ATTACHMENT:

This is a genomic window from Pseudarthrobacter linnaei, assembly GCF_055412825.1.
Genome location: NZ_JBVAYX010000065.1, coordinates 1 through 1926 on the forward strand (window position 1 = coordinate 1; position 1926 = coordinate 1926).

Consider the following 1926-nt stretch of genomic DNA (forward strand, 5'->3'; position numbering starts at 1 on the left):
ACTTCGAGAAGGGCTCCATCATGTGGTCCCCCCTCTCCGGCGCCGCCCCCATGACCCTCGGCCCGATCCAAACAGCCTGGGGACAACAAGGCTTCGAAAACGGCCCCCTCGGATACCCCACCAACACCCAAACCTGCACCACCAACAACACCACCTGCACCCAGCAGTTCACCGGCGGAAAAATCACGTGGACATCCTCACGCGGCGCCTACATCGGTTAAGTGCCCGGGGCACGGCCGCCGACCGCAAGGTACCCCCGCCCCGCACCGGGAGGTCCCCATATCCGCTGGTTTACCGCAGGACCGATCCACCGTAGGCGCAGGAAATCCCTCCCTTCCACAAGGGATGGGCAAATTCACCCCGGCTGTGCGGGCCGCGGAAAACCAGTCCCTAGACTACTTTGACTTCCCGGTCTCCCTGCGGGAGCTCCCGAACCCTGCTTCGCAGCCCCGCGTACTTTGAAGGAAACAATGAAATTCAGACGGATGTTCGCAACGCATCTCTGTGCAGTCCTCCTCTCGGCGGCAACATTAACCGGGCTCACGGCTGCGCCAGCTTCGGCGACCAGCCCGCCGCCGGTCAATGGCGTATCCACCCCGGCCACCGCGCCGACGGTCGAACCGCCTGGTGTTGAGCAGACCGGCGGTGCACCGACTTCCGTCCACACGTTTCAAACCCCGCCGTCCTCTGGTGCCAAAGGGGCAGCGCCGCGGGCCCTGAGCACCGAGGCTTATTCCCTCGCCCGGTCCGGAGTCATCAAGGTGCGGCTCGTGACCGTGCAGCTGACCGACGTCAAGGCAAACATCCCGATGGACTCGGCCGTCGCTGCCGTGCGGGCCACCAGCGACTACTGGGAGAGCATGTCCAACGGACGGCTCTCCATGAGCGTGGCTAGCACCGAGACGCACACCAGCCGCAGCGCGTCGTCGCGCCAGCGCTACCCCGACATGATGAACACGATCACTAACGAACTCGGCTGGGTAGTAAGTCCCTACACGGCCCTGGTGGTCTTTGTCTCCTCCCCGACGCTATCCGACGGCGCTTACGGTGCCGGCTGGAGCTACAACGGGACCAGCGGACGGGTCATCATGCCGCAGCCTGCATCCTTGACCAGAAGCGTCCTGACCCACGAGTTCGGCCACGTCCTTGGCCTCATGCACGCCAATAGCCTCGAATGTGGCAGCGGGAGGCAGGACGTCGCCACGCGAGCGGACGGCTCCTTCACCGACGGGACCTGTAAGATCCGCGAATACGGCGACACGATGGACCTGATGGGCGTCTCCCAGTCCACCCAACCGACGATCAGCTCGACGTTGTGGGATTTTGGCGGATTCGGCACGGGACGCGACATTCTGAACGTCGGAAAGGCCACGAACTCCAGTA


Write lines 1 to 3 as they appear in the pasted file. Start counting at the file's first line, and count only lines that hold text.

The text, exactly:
This is a genomic window from Pseudarthrobacter linnaei, assembly GCF_055412825.1.
Genome location: NZ_JBVAYX010000065.1, coordinates 1 through 1926 on the forward strand (window position 1 = coordinate 1; position 1926 = coordinate 1926).

Consider the following 1926-nt stretch of genomic DNA (forward strand, 5'->3'; position numbering starts at 1 on the left):